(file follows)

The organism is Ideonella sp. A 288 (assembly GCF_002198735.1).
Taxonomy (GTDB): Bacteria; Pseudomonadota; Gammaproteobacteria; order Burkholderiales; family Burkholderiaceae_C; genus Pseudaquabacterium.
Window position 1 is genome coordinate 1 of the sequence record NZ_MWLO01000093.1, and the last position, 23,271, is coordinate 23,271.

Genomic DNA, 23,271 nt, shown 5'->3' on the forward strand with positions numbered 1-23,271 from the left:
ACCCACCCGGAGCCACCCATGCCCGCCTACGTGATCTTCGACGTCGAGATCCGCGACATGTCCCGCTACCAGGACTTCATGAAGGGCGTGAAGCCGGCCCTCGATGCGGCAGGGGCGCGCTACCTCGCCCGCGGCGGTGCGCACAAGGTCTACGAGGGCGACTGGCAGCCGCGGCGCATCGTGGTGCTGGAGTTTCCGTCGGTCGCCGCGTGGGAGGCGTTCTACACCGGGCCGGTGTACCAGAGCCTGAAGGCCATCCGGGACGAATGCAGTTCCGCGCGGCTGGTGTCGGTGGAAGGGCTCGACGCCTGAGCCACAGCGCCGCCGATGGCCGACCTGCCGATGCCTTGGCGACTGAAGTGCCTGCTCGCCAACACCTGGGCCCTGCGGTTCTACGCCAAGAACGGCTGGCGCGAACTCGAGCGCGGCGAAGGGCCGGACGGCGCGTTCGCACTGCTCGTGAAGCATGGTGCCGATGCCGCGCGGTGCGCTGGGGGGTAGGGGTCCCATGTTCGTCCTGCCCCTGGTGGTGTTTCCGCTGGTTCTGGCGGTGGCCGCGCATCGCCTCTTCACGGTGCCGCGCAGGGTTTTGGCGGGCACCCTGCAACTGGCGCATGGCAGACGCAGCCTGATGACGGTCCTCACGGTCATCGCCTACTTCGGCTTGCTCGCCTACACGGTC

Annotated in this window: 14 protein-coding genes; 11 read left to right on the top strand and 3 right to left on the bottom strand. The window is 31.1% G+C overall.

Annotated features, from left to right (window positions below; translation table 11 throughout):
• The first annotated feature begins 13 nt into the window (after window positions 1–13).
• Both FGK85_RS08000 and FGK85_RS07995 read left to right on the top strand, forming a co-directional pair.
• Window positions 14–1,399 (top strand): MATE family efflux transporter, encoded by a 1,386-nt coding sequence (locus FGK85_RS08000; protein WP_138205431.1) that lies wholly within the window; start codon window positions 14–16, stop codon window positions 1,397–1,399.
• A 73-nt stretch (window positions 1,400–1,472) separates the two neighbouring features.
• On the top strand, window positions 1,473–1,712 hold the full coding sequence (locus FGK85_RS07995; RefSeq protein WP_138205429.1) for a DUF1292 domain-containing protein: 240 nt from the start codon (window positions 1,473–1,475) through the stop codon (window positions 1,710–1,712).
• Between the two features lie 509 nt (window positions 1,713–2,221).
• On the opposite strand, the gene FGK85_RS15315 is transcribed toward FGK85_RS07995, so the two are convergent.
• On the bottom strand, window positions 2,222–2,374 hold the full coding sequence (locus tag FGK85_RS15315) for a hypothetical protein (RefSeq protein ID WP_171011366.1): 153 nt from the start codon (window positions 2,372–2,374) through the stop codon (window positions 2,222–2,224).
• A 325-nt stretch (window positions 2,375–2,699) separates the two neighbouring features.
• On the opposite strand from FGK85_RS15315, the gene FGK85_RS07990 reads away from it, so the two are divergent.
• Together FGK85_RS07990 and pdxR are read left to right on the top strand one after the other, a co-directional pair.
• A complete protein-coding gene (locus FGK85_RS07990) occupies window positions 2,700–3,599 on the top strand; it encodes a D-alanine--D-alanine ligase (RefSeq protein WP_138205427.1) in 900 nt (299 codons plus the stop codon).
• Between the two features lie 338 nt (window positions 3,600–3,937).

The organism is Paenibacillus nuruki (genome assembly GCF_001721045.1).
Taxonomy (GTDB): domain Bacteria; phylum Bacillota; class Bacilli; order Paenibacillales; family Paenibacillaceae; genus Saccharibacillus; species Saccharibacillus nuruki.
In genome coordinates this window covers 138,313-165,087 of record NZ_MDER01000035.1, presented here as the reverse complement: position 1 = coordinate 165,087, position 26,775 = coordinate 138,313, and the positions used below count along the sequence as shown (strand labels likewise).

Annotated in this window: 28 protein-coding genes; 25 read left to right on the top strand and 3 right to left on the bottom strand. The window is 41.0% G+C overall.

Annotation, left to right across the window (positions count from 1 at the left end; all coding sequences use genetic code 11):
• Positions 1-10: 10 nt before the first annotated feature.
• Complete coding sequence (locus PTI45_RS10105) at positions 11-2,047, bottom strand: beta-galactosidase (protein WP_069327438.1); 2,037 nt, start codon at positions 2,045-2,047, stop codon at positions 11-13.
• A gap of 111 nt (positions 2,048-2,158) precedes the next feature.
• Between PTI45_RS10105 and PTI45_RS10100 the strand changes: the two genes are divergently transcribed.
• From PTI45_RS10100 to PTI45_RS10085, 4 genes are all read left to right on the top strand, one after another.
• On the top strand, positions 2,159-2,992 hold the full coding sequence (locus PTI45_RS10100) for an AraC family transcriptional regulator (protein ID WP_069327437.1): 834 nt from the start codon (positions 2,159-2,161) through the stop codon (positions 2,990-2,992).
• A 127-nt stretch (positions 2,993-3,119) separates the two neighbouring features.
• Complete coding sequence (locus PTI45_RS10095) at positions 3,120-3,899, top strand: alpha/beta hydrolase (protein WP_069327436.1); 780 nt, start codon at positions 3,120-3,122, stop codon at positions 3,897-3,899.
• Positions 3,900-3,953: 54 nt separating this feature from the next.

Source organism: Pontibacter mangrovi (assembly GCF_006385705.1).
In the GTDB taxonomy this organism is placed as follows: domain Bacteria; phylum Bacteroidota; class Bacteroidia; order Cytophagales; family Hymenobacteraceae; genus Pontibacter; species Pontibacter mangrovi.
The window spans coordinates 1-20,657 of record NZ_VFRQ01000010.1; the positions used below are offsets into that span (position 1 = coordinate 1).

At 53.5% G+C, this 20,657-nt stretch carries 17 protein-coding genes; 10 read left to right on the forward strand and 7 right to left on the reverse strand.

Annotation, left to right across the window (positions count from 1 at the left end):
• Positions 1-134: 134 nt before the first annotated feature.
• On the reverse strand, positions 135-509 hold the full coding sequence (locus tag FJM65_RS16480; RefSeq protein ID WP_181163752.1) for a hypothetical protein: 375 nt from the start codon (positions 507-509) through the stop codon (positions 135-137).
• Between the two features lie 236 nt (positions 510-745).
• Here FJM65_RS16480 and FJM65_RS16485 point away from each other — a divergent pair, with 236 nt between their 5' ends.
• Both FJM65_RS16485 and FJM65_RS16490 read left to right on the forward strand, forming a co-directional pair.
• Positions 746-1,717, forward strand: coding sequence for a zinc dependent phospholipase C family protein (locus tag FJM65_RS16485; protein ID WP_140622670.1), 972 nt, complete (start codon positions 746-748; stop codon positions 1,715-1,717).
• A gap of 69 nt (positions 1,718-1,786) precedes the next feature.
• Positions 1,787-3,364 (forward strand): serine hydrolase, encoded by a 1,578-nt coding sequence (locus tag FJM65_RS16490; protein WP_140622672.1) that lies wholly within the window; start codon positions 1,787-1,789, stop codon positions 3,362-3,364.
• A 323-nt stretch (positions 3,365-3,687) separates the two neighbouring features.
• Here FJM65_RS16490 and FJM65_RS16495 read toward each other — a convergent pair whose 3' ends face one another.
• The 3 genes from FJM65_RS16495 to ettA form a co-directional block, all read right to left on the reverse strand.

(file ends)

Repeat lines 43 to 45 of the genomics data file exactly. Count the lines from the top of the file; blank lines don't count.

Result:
• Here FJM65_RS16480 and FJM65_RS16485 point away from each other — a divergent pair, with 236 nt between their 5' ends.
• Both FJM65_RS16485 and FJM65_RS16490 read left to right on the forward strand, forming a co-directional pair.
• Positions 746-1,717, forward strand: coding sequence for a zinc dependent phospholipase C family protein (locus tag FJM65_RS16485; protein ID WP_140622670.1), 972 nt, complete (start codon positions 746-748; stop codon positions 1,715-1,717).